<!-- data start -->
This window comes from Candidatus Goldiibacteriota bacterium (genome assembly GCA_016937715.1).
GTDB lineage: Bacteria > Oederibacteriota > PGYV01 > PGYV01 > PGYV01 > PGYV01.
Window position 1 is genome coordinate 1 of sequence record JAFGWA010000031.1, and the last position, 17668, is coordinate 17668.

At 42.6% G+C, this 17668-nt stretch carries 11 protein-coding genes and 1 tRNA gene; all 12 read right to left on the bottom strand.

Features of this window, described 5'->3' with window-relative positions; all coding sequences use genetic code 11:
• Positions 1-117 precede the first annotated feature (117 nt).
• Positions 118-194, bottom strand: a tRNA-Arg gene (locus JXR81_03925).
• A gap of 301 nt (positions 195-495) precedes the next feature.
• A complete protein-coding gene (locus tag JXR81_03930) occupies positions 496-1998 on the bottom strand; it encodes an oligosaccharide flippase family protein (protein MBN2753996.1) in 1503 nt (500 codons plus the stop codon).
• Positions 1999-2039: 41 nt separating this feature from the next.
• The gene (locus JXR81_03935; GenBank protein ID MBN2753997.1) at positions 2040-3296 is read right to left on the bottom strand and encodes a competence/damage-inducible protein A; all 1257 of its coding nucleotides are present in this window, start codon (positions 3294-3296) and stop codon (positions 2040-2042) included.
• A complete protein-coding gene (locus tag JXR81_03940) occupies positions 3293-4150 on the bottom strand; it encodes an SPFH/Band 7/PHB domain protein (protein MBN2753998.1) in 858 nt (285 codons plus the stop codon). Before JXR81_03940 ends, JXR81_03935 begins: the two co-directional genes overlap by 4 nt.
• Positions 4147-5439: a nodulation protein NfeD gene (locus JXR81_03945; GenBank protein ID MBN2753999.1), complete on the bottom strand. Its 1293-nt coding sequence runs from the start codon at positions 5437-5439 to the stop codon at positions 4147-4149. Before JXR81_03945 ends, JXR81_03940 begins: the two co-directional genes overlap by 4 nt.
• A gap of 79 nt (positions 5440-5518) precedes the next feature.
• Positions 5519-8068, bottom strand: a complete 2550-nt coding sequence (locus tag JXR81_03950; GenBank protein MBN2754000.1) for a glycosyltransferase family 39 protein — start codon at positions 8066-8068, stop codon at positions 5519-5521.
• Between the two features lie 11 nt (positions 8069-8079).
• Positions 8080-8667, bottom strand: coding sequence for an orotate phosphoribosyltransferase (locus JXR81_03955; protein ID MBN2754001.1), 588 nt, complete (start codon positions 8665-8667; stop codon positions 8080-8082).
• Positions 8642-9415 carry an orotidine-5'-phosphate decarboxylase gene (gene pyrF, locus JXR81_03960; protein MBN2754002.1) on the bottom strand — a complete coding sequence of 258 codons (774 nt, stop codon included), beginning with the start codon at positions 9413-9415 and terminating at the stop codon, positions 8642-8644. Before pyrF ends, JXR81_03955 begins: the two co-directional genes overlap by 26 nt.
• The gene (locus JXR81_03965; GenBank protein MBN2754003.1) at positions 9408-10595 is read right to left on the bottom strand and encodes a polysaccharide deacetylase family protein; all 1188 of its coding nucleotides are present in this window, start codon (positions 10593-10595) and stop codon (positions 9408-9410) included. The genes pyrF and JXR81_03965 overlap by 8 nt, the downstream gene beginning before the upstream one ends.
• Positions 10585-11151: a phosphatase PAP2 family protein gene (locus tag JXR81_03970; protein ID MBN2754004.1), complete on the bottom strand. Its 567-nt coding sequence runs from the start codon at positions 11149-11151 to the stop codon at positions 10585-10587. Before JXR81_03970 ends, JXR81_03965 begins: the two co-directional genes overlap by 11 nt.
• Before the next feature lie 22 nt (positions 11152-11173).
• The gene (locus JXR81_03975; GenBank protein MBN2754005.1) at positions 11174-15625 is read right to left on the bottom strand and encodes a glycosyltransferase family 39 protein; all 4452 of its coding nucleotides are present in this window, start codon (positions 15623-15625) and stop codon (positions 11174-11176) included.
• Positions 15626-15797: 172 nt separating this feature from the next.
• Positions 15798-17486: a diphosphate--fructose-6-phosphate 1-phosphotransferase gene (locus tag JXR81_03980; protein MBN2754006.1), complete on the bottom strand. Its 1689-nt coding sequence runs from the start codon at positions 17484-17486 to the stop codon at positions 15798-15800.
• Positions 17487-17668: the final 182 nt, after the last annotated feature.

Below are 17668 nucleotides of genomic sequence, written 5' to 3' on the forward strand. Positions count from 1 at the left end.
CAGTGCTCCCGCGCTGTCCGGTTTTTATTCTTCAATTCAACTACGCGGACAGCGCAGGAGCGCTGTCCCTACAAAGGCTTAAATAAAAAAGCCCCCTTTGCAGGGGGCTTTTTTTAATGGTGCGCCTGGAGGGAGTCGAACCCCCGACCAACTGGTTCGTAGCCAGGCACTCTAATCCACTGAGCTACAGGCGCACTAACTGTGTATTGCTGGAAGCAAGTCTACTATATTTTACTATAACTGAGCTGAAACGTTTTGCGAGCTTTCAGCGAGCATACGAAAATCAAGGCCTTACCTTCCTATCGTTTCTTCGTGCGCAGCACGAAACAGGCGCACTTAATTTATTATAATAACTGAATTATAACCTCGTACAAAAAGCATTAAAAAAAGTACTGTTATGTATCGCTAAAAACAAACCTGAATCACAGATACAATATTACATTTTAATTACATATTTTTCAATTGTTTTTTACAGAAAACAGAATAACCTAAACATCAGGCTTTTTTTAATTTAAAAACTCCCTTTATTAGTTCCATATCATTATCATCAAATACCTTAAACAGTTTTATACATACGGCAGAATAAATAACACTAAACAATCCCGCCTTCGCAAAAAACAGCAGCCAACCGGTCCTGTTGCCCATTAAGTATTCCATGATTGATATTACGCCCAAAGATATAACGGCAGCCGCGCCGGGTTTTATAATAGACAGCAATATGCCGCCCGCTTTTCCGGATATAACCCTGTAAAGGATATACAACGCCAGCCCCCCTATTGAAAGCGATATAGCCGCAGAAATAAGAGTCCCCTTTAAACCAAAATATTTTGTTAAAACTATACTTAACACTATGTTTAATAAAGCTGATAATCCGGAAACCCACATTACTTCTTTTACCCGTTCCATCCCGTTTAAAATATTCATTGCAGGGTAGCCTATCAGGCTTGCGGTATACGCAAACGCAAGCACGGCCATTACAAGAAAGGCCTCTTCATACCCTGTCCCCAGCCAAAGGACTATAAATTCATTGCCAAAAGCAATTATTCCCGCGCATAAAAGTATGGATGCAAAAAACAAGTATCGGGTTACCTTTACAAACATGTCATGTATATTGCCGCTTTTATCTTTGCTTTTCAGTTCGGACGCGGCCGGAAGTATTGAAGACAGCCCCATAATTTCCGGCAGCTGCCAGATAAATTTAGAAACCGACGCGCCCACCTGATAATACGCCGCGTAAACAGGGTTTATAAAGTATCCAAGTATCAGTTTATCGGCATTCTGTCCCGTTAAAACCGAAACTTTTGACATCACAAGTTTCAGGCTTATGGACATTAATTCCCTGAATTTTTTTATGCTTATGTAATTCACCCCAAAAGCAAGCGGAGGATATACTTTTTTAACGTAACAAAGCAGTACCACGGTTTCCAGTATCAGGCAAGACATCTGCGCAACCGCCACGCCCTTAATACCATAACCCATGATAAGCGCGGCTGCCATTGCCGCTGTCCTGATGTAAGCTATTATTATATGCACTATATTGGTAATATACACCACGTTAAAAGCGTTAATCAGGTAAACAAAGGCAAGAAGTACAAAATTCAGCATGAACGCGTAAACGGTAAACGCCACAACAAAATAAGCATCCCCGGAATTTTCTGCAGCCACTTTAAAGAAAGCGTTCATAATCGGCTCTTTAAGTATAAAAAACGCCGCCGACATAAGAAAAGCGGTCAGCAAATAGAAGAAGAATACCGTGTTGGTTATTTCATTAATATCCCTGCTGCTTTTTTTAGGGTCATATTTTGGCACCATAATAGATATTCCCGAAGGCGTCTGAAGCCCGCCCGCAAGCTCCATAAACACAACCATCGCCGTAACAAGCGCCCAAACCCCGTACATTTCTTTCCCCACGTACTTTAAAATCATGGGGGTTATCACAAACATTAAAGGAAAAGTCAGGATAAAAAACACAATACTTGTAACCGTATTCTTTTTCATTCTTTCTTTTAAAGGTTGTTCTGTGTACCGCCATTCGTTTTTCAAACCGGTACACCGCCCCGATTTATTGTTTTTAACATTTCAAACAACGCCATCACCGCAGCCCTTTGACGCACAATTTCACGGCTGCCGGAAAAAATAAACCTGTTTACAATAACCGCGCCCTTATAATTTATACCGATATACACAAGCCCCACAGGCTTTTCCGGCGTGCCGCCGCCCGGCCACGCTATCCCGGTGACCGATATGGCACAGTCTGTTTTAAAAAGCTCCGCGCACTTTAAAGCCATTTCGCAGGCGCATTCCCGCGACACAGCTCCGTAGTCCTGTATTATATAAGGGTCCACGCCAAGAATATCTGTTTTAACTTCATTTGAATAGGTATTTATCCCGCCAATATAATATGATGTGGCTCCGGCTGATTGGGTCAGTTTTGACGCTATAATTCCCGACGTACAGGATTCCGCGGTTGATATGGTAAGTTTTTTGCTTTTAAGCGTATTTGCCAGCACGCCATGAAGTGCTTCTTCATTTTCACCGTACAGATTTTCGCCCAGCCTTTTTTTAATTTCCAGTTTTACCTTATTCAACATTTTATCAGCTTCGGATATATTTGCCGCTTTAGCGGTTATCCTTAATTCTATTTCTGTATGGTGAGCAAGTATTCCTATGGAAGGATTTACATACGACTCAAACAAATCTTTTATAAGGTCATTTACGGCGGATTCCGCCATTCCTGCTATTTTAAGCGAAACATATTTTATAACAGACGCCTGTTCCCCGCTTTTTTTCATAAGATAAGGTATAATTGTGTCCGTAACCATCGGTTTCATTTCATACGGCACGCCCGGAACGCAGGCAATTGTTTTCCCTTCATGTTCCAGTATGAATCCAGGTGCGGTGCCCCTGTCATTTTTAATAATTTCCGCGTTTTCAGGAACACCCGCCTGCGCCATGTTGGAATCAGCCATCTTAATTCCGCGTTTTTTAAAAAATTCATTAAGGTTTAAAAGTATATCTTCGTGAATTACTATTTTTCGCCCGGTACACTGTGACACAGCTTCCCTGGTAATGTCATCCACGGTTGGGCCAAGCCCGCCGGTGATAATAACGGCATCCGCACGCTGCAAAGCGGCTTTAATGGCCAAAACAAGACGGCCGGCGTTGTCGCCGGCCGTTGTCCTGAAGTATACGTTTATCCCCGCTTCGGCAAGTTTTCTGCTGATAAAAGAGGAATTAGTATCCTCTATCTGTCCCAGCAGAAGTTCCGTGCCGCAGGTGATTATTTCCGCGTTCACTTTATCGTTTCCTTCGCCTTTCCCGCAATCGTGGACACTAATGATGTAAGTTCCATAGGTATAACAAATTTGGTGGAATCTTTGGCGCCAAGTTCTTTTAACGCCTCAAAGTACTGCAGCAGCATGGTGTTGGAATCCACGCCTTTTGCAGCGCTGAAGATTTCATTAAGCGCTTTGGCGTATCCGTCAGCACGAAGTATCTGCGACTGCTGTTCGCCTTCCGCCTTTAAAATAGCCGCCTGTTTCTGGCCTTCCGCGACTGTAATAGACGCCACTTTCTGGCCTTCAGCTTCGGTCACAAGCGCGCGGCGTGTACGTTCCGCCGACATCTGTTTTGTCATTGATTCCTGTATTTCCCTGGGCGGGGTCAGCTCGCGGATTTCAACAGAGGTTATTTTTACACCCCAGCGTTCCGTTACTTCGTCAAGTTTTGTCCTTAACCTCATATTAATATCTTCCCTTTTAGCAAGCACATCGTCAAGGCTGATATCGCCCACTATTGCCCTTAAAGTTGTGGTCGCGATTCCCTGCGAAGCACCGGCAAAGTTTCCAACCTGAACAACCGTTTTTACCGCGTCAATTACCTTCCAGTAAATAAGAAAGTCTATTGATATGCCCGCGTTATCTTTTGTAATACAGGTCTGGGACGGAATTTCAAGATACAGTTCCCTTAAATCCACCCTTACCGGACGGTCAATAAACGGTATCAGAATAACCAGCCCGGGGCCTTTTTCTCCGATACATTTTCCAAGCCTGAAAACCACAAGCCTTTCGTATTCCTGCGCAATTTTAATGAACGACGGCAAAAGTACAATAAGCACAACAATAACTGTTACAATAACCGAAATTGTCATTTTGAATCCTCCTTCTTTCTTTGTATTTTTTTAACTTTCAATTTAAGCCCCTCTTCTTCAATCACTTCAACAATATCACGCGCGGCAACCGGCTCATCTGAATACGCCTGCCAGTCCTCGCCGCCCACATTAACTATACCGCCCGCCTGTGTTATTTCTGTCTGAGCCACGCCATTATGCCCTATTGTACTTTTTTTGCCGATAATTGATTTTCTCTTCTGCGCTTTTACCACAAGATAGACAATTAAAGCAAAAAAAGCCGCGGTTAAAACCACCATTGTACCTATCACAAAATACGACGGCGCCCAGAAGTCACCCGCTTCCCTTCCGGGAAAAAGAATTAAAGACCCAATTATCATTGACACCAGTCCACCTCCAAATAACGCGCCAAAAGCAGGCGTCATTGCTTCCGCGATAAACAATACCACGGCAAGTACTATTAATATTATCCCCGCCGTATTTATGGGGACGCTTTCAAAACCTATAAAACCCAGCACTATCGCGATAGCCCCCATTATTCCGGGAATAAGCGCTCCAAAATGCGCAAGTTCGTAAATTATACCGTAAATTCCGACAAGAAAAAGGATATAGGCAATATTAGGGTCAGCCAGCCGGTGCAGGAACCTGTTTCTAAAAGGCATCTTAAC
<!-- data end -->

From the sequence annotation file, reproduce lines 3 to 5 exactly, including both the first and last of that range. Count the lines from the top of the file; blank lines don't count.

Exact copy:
Window position 1 is genome coordinate 1 of sequence record JAFGWA010000031.1, and the last position, 17668, is coordinate 17668.

At 42.6% G+C, this 17668-nt stretch carries 11 protein-coding genes and 1 tRNA gene; all 12 read right to left on the bottom strand.

Features of this window, described 5'->3' with window-relative positions; all coding sequences use genetic code 11: